The sixth part of the Slieve Bloom Way starts from Glenkeen and allows walkers to enjoy the sights and sounds of the surrounding area in a relaxed manner all the way to The Cut. County Laois is home to this part of the walking trail in the eastern region of Ireland in the province of Leinster. This part of the walking trail is pretty easy to traverse and extends to a relatively short distance of about six and a half kilometres. This trail is 175 metres high at its highest point. Since the distance to be covered is relatively short, it will take most walkers only about two and half hours of steady paced walking to complete this walking route. Walkers will encounter forest road throughout this part of the walking trail. There are wet patches on the General’s Road so care should be exercised while walking there. The whole route is characterized by forested area all the way to the end of this section. Walkers will appreciate the panoramic views available over Glendine O Regan.
The fifth section of the Slieve Bloom Way takes walkers on a splendid walking experience that starts at Coolcreen and ends at Glenkeen. This route is easy to traverse so walkers won’t face much difficulty here. This part of the walking trail is in County Laois in the eastern region of Ireland in the province of Leinster. Walkers can enjoy a relaxing walk of almost ten kilometres on this trail. 150 metres is the highest point walkers will have to climb on this route. About three and a half hours will be required to complete this trail. A small part of this route includes walking by the riverside. The climbs on this route are not too steep. Walkers will marvel at the sheer beauty of the path through Coolcreen. Hazel woodland along the Silver River is particularly stunning. This part of the Slieve Bloom Way is probably the most pleasant on the entire walking trail. There are great views to be enjoyed from Spink Mountain. Giants Grave in Glenkeen is a popular tourist attraction that definitely warrants a visit.
The second part of the Slieve Bloom Way starts at Monicknew and ends at Glendine Gap. This section is also located in County Laois in the eastern region of the province of Leinster. This walking route is moderately difficult to complete. Walkers can expect to traverse a distance of about thirteen and a half kilometres on this walking path. The highest point on this trail rises as much as four hundred metres. This route is a bit long and difficult so walkers will need to spend almost six hours walking in order to get to the end of this route. Most parts of this walking route are rough and wet so care is needed while walking here. Baunreagh House located on this route is worth visiting to get a sense of the heritage and culture of this area. A beautiful shimmering lake on open moorland to the west of the route near Gorteenameale invites walkers and tourists to enjoy the sight of its sparkling expanse.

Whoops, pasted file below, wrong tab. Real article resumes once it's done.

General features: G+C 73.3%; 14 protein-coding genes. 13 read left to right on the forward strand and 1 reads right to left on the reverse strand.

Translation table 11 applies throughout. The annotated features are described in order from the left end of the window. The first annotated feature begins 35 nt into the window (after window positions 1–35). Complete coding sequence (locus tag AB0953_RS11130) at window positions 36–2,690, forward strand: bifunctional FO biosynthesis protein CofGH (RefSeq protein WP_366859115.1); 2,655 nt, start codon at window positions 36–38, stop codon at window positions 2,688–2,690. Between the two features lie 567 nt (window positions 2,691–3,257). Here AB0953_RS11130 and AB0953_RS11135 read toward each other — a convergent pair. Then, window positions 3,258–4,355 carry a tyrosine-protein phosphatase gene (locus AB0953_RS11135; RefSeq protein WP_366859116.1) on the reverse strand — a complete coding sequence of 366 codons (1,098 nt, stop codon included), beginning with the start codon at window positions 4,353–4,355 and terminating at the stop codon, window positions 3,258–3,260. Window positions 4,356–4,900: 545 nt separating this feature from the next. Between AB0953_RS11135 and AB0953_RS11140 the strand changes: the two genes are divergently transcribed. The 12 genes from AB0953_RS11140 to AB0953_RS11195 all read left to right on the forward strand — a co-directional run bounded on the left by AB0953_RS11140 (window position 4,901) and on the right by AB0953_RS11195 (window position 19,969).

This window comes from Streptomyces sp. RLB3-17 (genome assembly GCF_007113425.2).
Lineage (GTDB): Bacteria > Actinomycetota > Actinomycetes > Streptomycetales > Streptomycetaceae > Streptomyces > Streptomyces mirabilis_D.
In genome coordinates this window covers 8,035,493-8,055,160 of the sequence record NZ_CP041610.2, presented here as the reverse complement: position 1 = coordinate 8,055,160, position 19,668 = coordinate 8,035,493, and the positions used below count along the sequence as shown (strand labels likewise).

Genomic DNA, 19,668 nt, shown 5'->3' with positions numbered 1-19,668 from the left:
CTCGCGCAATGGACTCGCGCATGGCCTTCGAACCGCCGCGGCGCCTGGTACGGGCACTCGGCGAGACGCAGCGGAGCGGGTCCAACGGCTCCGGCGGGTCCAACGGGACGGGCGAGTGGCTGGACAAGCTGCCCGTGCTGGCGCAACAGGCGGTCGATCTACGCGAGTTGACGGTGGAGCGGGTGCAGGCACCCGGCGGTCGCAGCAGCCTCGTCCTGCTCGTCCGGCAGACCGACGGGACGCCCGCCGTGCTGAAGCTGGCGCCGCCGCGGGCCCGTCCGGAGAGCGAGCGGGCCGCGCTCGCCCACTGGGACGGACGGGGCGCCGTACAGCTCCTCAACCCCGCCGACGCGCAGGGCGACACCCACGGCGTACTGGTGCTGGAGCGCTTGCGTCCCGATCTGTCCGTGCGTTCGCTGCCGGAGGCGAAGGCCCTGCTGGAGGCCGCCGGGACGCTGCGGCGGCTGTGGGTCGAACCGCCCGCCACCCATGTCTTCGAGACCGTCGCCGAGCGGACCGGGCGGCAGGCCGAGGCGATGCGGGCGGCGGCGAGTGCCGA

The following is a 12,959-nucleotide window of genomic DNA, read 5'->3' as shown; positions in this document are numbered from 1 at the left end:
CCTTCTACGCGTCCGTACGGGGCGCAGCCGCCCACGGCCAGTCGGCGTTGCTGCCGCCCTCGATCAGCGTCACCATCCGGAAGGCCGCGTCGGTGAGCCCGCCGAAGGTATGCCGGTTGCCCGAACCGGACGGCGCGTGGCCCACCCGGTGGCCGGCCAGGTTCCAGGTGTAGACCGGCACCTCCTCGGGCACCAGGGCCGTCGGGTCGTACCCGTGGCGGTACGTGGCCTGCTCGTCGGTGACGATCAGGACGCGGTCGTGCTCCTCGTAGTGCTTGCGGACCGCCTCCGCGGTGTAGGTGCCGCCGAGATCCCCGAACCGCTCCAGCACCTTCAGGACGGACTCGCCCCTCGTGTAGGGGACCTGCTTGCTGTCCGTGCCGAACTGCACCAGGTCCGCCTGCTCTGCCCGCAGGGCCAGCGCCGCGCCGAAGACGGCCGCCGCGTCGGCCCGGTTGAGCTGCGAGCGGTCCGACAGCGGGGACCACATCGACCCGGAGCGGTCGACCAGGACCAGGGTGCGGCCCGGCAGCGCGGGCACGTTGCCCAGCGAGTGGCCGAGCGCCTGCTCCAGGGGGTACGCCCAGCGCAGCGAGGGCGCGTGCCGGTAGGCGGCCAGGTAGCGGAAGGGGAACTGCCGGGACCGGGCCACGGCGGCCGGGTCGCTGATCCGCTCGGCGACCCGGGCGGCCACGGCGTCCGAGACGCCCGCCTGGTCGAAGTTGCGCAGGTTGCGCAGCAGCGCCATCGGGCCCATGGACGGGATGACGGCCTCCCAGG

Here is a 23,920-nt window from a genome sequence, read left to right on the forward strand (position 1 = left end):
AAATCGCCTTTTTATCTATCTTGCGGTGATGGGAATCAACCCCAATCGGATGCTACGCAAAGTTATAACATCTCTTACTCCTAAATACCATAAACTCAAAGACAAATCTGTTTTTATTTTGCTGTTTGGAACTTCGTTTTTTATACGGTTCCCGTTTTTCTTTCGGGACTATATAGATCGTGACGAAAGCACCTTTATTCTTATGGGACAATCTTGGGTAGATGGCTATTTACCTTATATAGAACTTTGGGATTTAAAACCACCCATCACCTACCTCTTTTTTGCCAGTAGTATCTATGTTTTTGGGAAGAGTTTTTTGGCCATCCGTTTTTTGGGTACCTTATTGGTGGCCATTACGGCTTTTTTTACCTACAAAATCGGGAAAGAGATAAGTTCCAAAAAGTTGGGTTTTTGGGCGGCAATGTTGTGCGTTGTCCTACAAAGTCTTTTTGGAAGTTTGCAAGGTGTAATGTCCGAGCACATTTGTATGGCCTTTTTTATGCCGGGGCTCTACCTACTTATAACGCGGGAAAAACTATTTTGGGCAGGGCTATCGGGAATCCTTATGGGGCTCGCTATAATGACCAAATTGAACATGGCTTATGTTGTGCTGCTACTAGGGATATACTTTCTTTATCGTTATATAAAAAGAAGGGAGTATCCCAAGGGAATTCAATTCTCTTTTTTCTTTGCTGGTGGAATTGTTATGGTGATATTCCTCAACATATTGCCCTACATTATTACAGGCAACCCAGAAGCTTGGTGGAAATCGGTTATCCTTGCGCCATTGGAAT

The Slieve Bloom Way is a circular walking trail that extends over a long distance of almost seventy seven kilometres. This walking path has been divided into seven sections for the convenience of the walkers. Each section takes about half a day to complete. Since this path is circular, the trail starts at Glenbarrow and ends back at the starting place. The first path of this walking trail begins at Glenbarrow and ends at Monicknew. This section of the walking path is located in County Laois in the eastern region of the province of Leinster. This walking route is moderately difficult so walkers, especially the beginners and amateurs, can expect to face some difficulties during their trek on this route. This part of the walking route stretches over a distance of about eleven kilometres. The highest point on this route is about 225 metres high. Walkers should be able to complete this route in about four and a half hours. Breathtaking views of the Dublin and Wicklow Mountains can be witnessed from the ridge of Capard and Stoney Man. The River Barrow arising in the Slieve Blooms happens to rank second on the basis of its length among rivers in Ireland. A magnificent high stone arch bridge awaits walkers over the Glen River at Monicknew.
Traditional Farm Hostel in Portlaoise is the perfect way to spend a cost effective vacation in County Laois. The hostel accommodations meet the Official Irish Tourist Board standards. The hostel provides ten comfortable en-suite bedrooms with the capacity to accommodate a total of thirty five guests. Double, twin and family rooms are available. Approved camping and parking facilities are available. Rooms for people with disabilities or wheelchair can be arranged. Full Irish breakfast, continental breakfast and evening meals can be ordered. The evening meal is a full four course dinner and must be booked in advance to ensure availability.